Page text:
The distinguished French tenor Georges Thill (pictured right in 1929), whom many consider to be the greatest French singer of the 20th century, was born in 1897; he studied at the Paris Conservatoire and also with legendary tenor Fernando De Lucia in Naples. From de Lucia he acquired the skill to sing with bel canto technique as well as the idiomatic French style. Upon returning to Paris, he sang at the Opéra-Comique, where he made his first appearance as Nicias in Thaïs in February 1924, and continued to sing there regularly until 1940. He appeared at London’s Covent Garden in 1928 and 1937, and made his Metropolitan debut in New York as Romeo in March 1931, remaining on the company’s roster until 1932. His farewell appearance was as Canio at the Opéra-Comique in 1953. Thill’s outstanding roles, included Carmen’s Don José, Romeo, Julien in Louise, Aeneas, and Samson. He was also a fine singer of Italian and German roles – and his repertoire was immense, amounting to over 50 leading operatic roles. He also appeared in films, including the screen version of Charpentier’s Louise with Grace Moore.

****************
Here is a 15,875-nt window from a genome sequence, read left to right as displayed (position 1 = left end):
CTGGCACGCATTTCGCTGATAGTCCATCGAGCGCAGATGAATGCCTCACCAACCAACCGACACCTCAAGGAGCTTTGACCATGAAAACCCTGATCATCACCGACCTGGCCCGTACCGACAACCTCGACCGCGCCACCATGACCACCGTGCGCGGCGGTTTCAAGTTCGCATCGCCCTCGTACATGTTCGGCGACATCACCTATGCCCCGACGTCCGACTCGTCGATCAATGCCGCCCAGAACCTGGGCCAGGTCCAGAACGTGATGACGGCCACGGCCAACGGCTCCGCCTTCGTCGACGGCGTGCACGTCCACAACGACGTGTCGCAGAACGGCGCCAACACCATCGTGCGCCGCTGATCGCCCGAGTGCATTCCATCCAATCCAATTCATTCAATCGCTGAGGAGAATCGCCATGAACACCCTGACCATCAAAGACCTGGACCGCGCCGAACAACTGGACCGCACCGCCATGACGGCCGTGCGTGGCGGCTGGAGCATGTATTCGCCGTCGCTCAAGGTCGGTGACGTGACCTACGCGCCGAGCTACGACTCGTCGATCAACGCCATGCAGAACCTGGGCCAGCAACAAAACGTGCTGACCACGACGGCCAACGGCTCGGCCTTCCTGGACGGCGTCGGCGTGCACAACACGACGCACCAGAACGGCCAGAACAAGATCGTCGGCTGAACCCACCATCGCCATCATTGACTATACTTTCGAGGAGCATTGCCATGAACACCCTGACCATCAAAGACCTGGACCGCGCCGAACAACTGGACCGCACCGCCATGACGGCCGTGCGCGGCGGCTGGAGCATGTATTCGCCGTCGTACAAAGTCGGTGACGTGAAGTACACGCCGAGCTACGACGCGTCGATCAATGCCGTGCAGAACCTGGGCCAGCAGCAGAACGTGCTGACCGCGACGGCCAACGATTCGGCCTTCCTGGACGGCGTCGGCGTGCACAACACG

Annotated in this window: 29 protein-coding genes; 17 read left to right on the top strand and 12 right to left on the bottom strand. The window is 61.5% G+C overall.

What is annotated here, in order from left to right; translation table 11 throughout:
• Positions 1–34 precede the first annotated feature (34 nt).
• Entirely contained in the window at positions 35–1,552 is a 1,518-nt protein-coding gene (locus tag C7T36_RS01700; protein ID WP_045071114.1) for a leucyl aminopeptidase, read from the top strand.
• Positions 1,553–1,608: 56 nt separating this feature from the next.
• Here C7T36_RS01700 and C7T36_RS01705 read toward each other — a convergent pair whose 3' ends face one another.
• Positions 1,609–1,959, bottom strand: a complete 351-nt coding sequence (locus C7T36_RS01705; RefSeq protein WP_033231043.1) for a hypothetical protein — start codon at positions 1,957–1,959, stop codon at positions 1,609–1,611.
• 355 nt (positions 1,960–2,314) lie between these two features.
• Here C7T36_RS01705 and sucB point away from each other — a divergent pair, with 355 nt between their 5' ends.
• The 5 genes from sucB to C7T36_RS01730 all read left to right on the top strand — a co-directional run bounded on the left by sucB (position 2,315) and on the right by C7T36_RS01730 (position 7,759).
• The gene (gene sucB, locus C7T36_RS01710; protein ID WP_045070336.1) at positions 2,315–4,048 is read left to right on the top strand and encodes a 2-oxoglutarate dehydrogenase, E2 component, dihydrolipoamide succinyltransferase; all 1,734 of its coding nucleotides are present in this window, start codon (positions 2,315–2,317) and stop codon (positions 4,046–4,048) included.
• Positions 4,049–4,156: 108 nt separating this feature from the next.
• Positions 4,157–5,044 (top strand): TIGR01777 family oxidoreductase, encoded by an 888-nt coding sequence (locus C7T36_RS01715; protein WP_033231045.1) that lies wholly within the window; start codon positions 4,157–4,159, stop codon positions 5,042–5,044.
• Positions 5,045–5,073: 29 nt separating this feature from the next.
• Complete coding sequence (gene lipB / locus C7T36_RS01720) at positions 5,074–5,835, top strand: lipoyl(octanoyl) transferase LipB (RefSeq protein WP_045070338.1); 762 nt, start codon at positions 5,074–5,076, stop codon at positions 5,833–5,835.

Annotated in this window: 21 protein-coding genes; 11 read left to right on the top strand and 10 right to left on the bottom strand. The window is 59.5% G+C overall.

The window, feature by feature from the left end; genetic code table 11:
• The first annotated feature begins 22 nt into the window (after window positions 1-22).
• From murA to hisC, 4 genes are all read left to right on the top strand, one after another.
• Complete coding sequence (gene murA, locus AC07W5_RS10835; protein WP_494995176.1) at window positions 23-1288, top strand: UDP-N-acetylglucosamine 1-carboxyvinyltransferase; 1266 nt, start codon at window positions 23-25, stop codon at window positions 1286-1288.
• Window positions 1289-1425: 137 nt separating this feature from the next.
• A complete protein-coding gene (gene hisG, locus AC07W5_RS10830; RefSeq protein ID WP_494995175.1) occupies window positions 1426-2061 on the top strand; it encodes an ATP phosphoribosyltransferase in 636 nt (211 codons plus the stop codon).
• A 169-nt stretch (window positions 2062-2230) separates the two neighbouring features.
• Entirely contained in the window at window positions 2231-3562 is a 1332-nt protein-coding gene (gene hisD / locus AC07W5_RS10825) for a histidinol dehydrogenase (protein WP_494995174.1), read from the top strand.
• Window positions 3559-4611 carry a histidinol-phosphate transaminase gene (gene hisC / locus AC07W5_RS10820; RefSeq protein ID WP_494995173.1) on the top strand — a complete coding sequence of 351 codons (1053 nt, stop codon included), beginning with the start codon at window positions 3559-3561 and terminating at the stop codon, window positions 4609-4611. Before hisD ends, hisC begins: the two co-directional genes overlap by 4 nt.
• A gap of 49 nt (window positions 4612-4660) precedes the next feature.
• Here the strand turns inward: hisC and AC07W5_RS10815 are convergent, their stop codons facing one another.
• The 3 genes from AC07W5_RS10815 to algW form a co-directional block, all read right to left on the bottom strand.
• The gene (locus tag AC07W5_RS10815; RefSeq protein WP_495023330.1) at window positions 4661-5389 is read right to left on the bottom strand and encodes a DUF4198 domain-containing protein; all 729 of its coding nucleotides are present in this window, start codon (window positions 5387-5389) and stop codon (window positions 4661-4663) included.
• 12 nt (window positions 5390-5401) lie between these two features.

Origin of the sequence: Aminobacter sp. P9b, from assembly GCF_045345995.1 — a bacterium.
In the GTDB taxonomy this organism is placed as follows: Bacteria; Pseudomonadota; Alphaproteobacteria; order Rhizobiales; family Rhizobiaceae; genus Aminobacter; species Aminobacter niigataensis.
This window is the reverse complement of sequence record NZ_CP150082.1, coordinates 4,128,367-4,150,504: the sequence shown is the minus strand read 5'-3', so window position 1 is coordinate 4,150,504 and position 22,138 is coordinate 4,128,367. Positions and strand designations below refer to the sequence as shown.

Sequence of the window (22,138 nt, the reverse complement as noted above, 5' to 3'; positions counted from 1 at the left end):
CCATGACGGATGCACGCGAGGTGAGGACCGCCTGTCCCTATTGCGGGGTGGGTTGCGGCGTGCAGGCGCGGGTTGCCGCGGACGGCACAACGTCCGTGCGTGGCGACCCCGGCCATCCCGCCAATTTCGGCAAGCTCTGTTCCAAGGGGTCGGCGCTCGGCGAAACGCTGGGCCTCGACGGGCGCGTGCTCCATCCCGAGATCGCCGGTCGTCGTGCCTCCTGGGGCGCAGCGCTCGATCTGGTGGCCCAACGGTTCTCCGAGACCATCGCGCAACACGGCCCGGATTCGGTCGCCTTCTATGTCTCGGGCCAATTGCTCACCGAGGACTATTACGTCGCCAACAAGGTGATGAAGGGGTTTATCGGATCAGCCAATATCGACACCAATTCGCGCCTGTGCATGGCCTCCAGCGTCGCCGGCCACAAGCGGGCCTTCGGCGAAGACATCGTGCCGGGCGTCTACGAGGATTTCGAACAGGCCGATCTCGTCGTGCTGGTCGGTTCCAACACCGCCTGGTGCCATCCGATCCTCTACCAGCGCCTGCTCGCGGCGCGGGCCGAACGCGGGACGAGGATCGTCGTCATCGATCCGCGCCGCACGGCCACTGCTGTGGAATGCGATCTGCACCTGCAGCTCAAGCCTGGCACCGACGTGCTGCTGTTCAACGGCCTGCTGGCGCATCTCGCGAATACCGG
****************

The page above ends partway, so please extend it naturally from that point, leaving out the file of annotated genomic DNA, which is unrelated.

Thill’s discography, with over 150 titles and several complete operas, is also enormous, reflecting not only the diversity of his art but his genius. His singing displayed not only a voice of rare beauty and evenness, but also wonderful diction, demonstrated well in his divine art Carmen recording, despite the early and relatively primitive recording techniques. In the words of Richard Turp, “Georges Thill simply had class . . .” He died in Paris on 17 October, 1984, leaving one of the greatest legacies of musical performance of modern times.